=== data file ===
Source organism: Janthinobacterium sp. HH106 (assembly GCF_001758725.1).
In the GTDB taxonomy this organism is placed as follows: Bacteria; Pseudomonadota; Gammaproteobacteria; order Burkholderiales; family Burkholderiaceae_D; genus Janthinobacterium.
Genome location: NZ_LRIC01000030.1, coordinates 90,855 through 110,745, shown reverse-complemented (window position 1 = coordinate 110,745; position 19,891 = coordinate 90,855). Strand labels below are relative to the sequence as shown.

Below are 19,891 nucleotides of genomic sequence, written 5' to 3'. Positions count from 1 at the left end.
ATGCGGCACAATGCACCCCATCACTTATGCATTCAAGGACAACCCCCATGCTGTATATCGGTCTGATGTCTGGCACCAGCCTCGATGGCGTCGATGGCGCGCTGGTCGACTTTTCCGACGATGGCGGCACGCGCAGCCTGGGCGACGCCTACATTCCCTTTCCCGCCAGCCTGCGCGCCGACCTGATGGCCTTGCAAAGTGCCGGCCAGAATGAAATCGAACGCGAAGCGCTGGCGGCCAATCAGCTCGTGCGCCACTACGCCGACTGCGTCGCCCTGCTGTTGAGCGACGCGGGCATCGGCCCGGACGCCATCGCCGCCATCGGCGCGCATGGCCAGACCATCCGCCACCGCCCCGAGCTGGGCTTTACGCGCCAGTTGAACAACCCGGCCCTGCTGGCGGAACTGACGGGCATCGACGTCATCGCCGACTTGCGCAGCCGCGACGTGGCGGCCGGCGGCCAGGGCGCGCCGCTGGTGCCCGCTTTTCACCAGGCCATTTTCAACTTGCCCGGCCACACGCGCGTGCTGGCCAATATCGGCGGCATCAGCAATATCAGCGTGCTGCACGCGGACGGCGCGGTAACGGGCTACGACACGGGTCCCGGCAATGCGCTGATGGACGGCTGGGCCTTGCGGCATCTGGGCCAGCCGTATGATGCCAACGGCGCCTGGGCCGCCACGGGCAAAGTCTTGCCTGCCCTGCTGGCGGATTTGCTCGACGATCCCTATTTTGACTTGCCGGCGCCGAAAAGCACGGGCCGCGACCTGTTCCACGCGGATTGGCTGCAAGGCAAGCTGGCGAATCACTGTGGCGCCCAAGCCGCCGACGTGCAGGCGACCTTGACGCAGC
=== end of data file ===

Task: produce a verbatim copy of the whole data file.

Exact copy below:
Source organism: Janthinobacterium sp. HH106 (assembly GCF_001758725.1).
In the GTDB taxonomy this organism is placed as follows: Bacteria; Pseudomonadota; Gammaproteobacteria; order Burkholderiales; family Burkholderiaceae_D; genus Janthinobacterium.
Genome location: NZ_LRIC01000030.1, coordinates 90,855 through 110,745, shown reverse-complemented (window position 1 = coordinate 110,745; position 19,891 = coordinate 90,855). Strand labels below are relative to the sequence as shown.

Below are 19,891 nucleotides of genomic sequence, written 5' to 3'. Positions count from 1 at the left end.
ATGCGGCACAATGCACCCCATCACTTATGCATTCAAGGACAACCCCCATGCTGTATATCGGTCTGATGTCTGGCACCAGCCTCGATGGCGTCGATGGCGCGCTGGTCGACTTTTCCGACGATGGCGGCACGCGCAGCCTGGGCGACGCCTACATTCCCTTTCCCGCCAGCCTGCGCGCCGACCTGATGGCCTTGCAAAGTGCCGGCCAGAATGAAATCGAACGCGAAGCGCTGGCGGCCAATCAGCTCGTGCGCCACTACGCCGACTGCGTCGCCCTGCTGTTGAGCGACGCGGGCATCGGCCCGGACGCCATCGCCGCCATCGGCGCGCATGGCCAGACCATCCGCCACCGCCCCGAGCTGGGCTTTACGCGCCAGTTGAACAACCCGGCCCTGCTGGCGGAACTGACGGGCATCGACGTCATCGCCGACTTGCGCAGCCGCGACGTGGCGGCCGGCGGCCAGGGCGCGCCGCTGGTGCCCGCTTTTCACCAGGCCATTTTCAACTTGCCCGGCCACACGCGCGTGCTGGCCAATATCGGCGGCATCAGCAATATCAGCGTGCTGCACGCGGACGGCGCGGTAACGGGCTACGACACGGGTCCCGGCAATGCGCTGATGGACGGCTGGGCCTTGCGGCATCTGGGCCAGCCGTATGATGCCAACGGCGCCTGGGCCGCCACGGGCAAAGTCTTGCCTGCCCTGCTGGCGGATTTGCTCGACGATCCCTATTTTGACTTGCCGGCGCCGAAAAGCACGGGCCGCGACCTGTTCCACGCGGATTGGCTGCAAGGCAAGCTGGCGAATCACTGTGGCGCCCAAGCCGCCGACGTGCAGGCGACCTTGACGCAGC